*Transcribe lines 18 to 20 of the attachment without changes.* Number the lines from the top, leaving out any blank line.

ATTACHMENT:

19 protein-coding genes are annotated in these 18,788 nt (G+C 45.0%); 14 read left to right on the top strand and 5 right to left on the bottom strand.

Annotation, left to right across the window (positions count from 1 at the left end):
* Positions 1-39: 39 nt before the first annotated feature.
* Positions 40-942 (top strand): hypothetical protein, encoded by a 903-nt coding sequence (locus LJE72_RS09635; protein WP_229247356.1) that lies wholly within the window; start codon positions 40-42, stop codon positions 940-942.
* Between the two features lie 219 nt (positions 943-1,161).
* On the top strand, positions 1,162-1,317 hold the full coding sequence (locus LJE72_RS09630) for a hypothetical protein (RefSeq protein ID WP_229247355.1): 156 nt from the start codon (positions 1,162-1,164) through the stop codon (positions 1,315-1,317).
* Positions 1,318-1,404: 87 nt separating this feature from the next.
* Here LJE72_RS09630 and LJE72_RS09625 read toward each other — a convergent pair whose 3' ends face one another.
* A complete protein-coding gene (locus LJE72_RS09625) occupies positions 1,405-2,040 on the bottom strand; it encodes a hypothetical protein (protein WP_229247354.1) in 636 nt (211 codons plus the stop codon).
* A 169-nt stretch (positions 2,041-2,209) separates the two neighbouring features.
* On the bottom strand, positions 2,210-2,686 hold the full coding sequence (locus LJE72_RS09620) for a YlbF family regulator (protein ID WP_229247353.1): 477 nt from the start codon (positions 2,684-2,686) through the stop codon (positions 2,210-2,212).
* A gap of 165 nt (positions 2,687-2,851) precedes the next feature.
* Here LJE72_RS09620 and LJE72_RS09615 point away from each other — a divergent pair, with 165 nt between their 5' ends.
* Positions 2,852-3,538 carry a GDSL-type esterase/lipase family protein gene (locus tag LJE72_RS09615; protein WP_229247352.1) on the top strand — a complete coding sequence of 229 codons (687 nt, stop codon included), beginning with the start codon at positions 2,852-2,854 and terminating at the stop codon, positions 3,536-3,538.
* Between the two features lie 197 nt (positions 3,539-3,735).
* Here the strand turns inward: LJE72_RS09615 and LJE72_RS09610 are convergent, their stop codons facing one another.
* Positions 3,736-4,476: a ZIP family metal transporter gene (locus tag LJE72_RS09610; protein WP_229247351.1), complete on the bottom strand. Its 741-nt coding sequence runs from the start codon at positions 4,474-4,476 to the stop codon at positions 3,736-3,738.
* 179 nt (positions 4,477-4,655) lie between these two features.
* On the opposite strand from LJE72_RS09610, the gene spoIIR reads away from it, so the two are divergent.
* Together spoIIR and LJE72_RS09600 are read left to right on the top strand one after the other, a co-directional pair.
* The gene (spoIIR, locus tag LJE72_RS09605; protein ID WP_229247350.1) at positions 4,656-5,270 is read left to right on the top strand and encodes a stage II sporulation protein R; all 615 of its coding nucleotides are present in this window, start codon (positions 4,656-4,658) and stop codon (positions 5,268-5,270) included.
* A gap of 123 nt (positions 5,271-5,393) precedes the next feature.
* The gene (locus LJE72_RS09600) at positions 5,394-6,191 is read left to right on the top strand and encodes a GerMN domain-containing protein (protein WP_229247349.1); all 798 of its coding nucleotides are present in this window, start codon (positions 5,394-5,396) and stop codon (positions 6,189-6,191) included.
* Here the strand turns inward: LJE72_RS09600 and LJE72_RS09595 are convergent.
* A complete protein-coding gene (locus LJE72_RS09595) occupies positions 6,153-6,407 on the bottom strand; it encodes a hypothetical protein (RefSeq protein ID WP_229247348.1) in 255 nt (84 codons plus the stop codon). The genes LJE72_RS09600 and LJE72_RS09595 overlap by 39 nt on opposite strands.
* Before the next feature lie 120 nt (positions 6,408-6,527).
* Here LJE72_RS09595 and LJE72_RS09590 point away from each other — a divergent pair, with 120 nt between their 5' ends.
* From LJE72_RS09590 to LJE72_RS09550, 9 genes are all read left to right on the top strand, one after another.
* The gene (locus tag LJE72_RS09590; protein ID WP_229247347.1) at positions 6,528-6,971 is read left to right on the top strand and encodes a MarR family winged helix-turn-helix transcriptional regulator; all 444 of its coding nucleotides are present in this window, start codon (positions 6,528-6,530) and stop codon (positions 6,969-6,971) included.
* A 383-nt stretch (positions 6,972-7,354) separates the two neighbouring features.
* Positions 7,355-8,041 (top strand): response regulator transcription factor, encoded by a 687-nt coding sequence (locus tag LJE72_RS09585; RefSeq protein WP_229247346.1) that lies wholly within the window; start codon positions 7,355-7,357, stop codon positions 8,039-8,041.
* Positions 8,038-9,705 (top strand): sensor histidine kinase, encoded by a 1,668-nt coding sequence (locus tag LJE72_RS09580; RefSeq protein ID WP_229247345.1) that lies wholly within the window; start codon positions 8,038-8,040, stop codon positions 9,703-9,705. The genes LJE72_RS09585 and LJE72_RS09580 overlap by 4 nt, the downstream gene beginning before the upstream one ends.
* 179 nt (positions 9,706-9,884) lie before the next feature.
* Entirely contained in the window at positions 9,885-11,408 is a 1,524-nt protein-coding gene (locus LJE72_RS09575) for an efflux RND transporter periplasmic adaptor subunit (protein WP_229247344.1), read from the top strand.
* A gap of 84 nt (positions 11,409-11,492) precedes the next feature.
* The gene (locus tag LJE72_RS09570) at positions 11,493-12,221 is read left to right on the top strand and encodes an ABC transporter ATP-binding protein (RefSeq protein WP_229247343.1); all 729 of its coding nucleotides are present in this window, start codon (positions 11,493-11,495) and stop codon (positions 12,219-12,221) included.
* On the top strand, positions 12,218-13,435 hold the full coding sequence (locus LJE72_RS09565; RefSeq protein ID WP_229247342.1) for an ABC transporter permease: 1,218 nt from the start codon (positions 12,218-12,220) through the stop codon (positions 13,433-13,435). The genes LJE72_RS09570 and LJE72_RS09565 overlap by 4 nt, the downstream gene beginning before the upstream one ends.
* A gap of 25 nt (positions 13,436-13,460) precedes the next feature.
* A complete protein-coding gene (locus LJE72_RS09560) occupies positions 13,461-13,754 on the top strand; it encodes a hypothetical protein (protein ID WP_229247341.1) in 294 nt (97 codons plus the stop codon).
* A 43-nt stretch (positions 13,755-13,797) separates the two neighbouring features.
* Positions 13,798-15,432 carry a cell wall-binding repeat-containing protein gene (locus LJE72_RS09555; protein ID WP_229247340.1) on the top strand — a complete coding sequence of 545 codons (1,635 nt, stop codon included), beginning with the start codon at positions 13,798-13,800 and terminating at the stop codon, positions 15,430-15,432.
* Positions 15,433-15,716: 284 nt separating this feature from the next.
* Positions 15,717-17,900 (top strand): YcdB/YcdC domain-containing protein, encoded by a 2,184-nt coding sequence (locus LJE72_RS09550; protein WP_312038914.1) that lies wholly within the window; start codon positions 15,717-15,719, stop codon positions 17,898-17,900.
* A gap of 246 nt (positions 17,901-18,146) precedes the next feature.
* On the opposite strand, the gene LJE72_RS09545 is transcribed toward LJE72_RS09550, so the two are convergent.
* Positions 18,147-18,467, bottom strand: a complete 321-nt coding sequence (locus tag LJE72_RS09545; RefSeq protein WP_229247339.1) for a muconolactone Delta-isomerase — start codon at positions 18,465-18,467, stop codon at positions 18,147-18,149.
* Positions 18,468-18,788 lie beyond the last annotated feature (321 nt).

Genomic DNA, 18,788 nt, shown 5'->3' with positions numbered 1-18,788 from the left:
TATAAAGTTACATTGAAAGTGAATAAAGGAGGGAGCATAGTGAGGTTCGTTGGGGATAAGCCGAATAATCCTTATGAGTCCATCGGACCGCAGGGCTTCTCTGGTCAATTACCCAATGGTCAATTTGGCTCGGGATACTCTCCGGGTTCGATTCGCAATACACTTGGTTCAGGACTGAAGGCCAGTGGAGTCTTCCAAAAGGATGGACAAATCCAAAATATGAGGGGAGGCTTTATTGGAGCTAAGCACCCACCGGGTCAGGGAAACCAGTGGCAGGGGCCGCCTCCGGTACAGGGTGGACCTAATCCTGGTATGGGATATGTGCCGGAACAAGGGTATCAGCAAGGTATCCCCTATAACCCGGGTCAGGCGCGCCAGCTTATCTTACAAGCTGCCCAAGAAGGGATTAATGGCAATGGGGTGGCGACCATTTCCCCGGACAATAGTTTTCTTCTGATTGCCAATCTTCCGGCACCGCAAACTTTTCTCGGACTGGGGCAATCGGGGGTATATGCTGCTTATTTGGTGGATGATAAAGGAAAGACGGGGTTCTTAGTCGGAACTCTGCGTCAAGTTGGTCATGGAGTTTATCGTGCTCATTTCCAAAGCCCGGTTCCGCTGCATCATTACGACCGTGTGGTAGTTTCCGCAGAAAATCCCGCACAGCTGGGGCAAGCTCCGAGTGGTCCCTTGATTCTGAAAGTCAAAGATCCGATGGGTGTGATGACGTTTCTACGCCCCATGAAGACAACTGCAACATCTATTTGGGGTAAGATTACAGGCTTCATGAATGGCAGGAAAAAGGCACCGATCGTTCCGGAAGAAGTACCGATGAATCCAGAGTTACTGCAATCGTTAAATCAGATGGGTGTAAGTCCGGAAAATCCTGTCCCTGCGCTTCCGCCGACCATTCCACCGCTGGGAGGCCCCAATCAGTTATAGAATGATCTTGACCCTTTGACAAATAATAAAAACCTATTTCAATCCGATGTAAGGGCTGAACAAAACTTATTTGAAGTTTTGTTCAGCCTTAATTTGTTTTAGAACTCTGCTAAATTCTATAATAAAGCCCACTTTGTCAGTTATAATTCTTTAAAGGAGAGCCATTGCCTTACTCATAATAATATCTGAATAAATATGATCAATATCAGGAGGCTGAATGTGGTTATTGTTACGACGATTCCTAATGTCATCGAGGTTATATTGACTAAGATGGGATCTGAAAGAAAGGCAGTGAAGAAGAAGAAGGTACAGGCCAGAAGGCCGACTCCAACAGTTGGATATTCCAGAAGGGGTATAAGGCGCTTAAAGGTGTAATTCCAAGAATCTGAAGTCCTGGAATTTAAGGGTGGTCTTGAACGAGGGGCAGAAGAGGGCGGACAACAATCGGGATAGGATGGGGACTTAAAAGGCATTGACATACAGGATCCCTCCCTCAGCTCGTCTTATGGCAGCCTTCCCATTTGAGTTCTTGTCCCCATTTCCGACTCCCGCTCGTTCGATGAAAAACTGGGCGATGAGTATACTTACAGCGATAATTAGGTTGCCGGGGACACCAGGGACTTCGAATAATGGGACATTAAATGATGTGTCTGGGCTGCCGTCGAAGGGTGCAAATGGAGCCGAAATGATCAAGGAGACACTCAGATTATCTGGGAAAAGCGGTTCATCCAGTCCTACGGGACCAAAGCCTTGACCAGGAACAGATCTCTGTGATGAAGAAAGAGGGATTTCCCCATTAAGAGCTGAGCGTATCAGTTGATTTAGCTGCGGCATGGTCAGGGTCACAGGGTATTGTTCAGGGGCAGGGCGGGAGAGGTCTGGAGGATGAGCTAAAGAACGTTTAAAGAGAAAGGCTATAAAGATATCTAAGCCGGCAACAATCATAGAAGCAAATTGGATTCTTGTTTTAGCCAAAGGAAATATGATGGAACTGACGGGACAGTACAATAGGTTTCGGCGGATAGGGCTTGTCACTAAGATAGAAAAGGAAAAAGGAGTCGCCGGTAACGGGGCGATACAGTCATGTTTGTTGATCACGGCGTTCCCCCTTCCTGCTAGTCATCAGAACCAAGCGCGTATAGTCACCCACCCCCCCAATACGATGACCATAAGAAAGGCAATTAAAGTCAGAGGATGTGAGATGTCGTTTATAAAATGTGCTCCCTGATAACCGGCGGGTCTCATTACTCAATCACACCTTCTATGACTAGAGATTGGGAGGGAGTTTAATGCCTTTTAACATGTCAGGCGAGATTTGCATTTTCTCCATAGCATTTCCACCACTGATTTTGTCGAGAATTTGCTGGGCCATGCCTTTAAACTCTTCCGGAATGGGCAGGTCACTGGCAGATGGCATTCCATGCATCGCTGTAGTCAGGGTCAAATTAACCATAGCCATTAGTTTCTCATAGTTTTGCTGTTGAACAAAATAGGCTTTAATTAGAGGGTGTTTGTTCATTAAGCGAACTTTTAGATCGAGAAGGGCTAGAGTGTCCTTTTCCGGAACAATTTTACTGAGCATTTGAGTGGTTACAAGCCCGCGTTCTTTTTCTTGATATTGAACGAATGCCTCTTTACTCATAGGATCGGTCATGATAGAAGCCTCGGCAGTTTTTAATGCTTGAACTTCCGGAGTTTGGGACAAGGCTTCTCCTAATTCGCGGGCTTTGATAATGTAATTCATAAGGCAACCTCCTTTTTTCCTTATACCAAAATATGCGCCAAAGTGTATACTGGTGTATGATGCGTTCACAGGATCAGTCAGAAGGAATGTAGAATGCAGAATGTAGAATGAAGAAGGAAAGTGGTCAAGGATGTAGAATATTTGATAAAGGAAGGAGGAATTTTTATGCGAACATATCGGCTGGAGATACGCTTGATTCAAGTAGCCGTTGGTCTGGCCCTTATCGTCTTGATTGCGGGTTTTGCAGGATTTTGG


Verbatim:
* 179 nt (positions 4,477-4,655) lie between these two features.
* On the opposite strand from LJE72_RS09610, the gene spoIIR reads away from it, so the two are divergent.
* Together spoIIR and LJE72_RS09600 are read left to right on the top strand one after the other, a co-directional pair.